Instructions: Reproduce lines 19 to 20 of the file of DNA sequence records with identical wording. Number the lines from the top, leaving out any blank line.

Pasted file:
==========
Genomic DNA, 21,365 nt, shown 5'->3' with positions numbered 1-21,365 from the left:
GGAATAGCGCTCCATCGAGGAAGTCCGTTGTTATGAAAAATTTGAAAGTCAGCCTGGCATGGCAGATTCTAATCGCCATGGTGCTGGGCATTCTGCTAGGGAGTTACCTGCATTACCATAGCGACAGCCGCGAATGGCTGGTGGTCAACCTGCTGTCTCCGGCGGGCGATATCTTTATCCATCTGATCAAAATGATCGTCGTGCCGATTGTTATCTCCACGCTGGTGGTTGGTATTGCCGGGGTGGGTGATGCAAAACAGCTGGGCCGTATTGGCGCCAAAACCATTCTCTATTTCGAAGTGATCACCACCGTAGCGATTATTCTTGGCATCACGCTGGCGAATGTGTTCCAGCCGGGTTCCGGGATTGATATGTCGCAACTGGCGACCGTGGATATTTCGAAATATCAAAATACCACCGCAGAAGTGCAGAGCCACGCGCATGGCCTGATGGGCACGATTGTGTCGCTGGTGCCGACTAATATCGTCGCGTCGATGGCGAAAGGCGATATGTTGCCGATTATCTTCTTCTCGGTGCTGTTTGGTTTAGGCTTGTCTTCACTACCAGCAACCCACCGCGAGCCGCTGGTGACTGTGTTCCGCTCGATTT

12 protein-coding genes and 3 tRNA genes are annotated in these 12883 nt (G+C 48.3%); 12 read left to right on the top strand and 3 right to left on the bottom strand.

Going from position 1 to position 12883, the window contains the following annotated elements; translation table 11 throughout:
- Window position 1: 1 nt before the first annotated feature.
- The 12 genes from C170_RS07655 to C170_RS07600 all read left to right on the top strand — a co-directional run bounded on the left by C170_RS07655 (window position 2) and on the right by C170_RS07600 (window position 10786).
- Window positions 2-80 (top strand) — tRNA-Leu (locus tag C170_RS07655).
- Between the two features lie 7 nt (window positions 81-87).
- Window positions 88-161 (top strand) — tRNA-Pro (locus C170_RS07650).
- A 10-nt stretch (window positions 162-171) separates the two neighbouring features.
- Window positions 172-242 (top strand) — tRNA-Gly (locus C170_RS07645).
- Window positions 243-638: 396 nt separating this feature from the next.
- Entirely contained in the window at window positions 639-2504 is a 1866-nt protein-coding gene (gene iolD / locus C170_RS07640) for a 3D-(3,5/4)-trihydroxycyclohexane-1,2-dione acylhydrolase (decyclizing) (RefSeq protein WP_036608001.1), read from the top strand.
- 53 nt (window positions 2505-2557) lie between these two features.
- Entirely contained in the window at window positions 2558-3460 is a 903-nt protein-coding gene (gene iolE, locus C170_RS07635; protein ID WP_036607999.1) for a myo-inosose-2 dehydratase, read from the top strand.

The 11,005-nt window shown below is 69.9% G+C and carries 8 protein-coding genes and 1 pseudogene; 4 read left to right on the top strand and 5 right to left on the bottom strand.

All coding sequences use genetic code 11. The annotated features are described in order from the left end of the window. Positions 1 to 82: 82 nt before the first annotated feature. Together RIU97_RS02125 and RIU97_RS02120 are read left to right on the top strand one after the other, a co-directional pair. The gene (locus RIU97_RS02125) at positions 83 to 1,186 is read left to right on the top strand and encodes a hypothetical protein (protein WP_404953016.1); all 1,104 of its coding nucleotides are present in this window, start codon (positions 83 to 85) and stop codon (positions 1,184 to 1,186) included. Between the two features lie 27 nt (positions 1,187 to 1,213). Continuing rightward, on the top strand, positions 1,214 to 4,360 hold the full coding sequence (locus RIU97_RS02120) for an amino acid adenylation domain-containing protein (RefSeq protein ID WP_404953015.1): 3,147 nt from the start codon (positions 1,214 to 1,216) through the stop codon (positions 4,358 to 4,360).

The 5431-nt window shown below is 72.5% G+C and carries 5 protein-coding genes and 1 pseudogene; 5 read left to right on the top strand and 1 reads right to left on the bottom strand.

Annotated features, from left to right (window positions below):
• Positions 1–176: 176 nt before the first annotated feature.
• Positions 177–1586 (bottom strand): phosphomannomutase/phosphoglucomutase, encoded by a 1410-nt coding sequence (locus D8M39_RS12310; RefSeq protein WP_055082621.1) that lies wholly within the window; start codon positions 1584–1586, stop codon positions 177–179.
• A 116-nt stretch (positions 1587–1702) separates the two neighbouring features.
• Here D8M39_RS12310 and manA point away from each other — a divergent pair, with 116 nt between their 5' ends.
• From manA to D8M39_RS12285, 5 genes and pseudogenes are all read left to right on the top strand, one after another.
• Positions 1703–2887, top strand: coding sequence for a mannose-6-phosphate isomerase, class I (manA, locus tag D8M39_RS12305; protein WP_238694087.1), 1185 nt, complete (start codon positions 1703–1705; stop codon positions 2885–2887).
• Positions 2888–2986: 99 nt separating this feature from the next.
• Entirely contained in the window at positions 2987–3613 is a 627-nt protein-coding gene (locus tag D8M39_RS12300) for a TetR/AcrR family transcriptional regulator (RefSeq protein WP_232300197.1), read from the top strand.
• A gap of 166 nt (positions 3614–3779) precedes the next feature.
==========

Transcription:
Annotated features, from left to right (window positions below):
• Positions 1–176: 176 nt before the first annotated feature.